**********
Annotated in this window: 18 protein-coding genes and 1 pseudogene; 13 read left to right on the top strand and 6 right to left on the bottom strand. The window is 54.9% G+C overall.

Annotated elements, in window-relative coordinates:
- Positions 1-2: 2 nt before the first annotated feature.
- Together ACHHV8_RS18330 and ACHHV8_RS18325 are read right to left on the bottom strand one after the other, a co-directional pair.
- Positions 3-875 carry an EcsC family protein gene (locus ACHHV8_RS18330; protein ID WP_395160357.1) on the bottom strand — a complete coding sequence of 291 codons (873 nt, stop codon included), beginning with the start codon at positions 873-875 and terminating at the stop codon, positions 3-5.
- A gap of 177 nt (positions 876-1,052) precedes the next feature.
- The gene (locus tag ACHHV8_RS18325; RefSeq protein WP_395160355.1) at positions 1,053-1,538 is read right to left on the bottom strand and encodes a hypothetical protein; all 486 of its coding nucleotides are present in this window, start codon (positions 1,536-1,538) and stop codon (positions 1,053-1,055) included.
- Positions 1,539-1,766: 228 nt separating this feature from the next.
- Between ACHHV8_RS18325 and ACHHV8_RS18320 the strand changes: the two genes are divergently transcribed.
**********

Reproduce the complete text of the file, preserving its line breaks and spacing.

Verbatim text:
Annotated in this window: 18 protein-coding genes and 1 pseudogene; 13 read left to right on the top strand and 6 right to left on the bottom strand. The window is 54.9% G+C overall.

Annotated elements, in window-relative coordinates:
- Positions 1-2: 2 nt before the first annotated feature.
- Together ACHHV8_RS18330 and ACHHV8_RS18325 are read right to left on the bottom strand one after the other, a co-directional pair.
- Positions 3-875 carry an EcsC family protein gene (locus ACHHV8_RS18330; protein ID WP_395160357.1) on the bottom strand — a complete coding sequence of 291 codons (873 nt, stop codon included), beginning with the start codon at positions 873-875 and terminating at the stop codon, positions 3-5.
- A gap of 177 nt (positions 876-1,052) precedes the next feature.
- The gene (locus tag ACHHV8_RS18325; RefSeq protein WP_395160355.1) at positions 1,053-1,538 is read right to left on the bottom strand and encodes a hypothetical protein; all 486 of its coding nucleotides are present in this window, start codon (positions 1,536-1,538) and stop codon (positions 1,053-1,055) included.
- Positions 1,539-1,766: 228 nt separating this feature from the next.
- Between ACHHV8_RS18325 and ACHHV8_RS18320 the strand changes: the two genes are divergently transcribed.